SACRAMENTO, Calif. — On the one year mark since the deadliest wildfire in state history, California Gov. Gavin Newsom coined Nov. 8 as "California Resilience Day," and promised that moving forward the state will re-dedicate itself to "preparedness, response and recovery."
Much has happened in the 365 days since the Camp Fire ignited on the morning of Nov. 8, 2018. For nearly three weeks, the fire burned, destroying 18,000 structures, taking the lives of 85 residents of Butte County.
"These losses left a hole in their families and their community that can never be filled," Newsom said in the proclamation, adding that this heartache started at the same time as two other tragedies in the state — the Woolsey Fire and the Borderline Bar and Grill shooting in Thousand Oaks.
"As we remember these victims and their families, we also honor the "Pioneer Spirit" of Paradise," Newsom wrote. "The bravery, the resilience and the care for one another that has always defined this community and now guides recovery."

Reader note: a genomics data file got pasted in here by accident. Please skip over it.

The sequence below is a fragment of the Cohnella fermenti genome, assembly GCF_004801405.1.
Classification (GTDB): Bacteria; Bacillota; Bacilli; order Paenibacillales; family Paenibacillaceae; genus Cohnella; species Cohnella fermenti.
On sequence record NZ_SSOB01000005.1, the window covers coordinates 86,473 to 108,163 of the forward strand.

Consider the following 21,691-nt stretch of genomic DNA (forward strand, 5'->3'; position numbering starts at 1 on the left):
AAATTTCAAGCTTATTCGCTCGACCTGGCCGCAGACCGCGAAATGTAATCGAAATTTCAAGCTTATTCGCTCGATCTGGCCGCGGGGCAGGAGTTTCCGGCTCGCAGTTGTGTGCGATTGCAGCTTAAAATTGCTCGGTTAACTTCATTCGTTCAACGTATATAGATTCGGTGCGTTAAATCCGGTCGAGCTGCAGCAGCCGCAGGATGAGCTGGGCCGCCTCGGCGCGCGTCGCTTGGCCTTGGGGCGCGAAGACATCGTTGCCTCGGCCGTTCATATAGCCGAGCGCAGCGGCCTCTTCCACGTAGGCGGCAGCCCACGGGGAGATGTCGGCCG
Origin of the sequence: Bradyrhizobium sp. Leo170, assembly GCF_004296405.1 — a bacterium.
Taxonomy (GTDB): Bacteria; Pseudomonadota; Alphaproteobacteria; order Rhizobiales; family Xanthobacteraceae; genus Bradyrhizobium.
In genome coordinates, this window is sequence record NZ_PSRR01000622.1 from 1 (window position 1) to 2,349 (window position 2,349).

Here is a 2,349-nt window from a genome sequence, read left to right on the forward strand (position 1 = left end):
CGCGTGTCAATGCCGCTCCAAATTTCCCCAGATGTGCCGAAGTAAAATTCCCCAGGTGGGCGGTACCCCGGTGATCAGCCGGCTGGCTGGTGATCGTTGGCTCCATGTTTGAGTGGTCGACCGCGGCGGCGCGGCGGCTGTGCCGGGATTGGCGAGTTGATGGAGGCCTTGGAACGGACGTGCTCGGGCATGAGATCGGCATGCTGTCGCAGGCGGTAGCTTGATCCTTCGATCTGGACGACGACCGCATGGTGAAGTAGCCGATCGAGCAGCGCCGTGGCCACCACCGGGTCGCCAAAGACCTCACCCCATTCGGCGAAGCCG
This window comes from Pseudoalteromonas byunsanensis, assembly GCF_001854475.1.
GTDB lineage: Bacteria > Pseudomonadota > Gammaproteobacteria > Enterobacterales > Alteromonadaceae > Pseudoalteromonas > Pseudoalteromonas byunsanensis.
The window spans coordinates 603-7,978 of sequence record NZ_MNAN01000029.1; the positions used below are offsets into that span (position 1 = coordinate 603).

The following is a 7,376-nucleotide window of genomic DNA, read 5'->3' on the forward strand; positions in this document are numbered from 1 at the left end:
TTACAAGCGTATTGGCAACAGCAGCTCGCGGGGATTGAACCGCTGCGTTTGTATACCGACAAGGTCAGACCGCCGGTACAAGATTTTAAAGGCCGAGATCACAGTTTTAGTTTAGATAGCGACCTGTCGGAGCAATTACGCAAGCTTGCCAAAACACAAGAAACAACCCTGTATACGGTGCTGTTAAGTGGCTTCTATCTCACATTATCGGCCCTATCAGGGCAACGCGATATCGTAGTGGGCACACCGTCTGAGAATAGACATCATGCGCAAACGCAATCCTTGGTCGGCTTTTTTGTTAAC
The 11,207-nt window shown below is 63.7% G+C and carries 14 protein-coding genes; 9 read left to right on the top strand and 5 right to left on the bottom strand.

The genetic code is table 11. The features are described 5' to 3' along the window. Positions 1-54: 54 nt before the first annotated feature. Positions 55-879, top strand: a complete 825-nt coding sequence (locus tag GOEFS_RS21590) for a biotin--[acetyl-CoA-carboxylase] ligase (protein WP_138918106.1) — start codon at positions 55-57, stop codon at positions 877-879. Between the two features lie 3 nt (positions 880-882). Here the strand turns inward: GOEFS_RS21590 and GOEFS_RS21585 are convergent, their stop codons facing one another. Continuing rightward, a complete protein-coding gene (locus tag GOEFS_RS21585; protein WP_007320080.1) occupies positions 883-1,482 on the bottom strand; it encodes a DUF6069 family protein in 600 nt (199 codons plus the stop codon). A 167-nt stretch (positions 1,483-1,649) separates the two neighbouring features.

Slowly, but surely, Butte County has repopulated. Several businesses now stand and the sound of construction is now more common than the sound of clean up crews. For those who called areas like Paradise home, it's a sign of hope that their town will someday return to what it was.
"Schools have been rebuilt, families have returned," the Governor wrote. And to that point, we've learned that a handful of homes have also been rebuilt in Paradise, dozens are in various stages of construction, and the city has issued between 300 and 400 permits to rebuild.
"As our state confronts climate change, we remain humbled that emergency responders from all over our state rush into danger on behalf of fellow Californians they may never meet," the Governor said. "They remind us that we are one California, all ready to protect one another and all striving toward the same California dream."
- Rebuilding Paradise: After the Camp Fire, 'pioneers' rebuild
- Camp Fire: One Year Later | Need to Know
In summation, Newsom asked that all reading take a moment on Friday to remember the 85 people who lost their lives to the Camp Fire, those who were displaced after it was contained, and to all "work to embody the spirit of community throughout our state."
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In the video below, ABC10 hosts read the names of the 85 who lost their lives one year ago, so they will never be forgotten. For more of ABC10's Camp Fire coverage, visit abc10.com/campfire.